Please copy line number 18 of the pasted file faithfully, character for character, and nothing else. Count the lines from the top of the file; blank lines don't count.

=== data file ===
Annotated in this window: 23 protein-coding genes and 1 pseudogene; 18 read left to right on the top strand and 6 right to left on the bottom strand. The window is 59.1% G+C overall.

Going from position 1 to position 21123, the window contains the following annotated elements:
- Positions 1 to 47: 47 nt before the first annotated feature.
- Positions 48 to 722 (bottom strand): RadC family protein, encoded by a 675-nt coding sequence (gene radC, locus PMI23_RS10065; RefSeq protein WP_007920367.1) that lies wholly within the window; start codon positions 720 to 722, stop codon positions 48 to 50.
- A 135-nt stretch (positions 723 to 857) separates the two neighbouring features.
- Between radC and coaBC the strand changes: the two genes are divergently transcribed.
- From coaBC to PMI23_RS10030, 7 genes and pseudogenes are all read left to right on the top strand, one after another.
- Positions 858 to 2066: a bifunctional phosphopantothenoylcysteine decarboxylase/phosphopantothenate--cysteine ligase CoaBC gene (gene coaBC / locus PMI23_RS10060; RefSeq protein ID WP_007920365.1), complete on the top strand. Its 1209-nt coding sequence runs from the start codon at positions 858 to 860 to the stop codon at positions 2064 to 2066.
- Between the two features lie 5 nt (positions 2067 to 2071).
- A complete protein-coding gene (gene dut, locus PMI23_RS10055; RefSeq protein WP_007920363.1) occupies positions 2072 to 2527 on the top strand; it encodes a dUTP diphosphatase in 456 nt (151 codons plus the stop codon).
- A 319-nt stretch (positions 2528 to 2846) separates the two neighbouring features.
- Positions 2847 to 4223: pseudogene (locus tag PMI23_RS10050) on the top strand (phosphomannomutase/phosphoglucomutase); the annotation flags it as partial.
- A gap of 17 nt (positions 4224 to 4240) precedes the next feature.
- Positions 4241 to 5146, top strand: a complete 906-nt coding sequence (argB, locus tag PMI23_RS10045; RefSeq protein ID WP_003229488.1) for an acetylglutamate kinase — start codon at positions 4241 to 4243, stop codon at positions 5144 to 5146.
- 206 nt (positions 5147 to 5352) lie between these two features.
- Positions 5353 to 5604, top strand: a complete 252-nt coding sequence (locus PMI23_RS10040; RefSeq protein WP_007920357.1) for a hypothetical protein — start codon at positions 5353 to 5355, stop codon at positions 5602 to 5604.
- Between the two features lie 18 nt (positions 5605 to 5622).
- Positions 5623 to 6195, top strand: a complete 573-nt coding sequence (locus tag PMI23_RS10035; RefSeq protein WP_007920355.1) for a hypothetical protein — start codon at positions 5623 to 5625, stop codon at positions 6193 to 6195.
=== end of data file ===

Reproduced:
- Positions 5623 to 6195, top strand: a complete 573-nt coding sequence (locus tag PMI23_RS10035; RefSeq protein WP_007920355.1) for a hypothetical protein — start codon at positions 5623 to 5625, stop codon at positions 6193 to 6195.